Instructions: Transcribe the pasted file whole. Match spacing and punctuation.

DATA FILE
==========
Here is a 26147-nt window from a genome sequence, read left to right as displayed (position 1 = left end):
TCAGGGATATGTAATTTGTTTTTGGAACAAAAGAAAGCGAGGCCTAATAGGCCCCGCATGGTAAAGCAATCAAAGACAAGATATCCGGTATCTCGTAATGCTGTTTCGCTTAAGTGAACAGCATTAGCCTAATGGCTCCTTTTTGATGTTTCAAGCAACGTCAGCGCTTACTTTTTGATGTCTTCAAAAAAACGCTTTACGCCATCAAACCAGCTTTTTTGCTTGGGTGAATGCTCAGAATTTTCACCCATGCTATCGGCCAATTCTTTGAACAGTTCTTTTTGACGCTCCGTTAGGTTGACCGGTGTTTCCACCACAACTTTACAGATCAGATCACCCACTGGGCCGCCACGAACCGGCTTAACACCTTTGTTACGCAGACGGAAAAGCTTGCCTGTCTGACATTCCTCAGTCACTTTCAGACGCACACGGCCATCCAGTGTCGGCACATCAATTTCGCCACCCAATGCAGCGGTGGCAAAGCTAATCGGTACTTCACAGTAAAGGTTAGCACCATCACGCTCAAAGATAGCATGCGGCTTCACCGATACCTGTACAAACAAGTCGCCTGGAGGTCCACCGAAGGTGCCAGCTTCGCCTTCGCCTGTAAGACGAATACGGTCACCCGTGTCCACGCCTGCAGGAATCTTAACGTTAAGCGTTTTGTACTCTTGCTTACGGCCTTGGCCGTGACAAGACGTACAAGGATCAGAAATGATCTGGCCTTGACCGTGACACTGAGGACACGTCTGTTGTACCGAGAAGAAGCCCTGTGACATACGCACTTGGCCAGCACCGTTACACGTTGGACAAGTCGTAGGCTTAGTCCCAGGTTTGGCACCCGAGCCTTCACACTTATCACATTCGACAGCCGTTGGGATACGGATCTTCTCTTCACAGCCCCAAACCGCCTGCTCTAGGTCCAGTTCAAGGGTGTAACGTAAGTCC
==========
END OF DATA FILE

Here is a 26147-nt window from a genome sequence, read left to right as displayed (position 1 = left end):
TCAGGGATATGTAATTTGTTTTTGGAACAAAAGAAAGCGAGGCCTAATAGGCCCCGCATGGTAAAGCAATCAAAGACAAGATATCCGGTATCTCGTAATGCTGTTTCGCTTAAGTGAACAGCATTAGCCTAATGGCTCCTTTTTGATGTTTCAAGCAACGTCAGCGCTTACTTTTTGATGTCTTCAAAAAAACGCTTTACGCCATCAAACCAGCTTTTTTGCTTGGGTGAATGCTCAGAATTTTCACCCATGCTATCGGCCAATTCTTTGAACAGTTCTTTTTGACGCTCCGTTAGGTTGACCGGTGTTTCCACCACAACTTTACAGATCAGATCACCCACTGGGCCGCCACGAACCGGCTTAACACCTTTGTTACGCAGACGGAAAAGCTTGCCTGTCTGACATTCCTCAGTCACTTTCAGACGCACACGGCCATCCAGTGTCGGCACATCAATTTCGCCACCCAATGCAGCGGTGGCAAAGCTAATCGGTACTTCACAGTAAAGGTTAGCACCATCACGCTCAAAGATAGCATGCGGCTTCACCGATACCTGTACAAACAAGTCGCCTGGAGGTCCACCGAAGGTGCCAGCTTCGCCTTCGCCTGTAAGACGAATACGGTCACCCGTGTCCACGCCTGCAGGAATCTTAACGTTAAGCGTTTTGTACTCTTGCTTACGGCCTTGGCCGTGACAAGACGTACAAGGATCAGAAATGATCTGGCCTTGACCGTGACACTGAGGACACGTCTGTTGTACCGAGAAGAAGCCCTGTGACATACGCACTTGGCCAGCACCGTTACACGTTGGACAAGTCGTAGGCTTAGTCCCAGGTTTGGCACCCGAGCCTTCACACTTATCACATTCGACAGCCGTTGGGATACGGATCTTCTCTTCACAGCCCCAAACCGCCTGCTCTAGGTCCAGTTCAAGGGTGTAACGTAAGTCC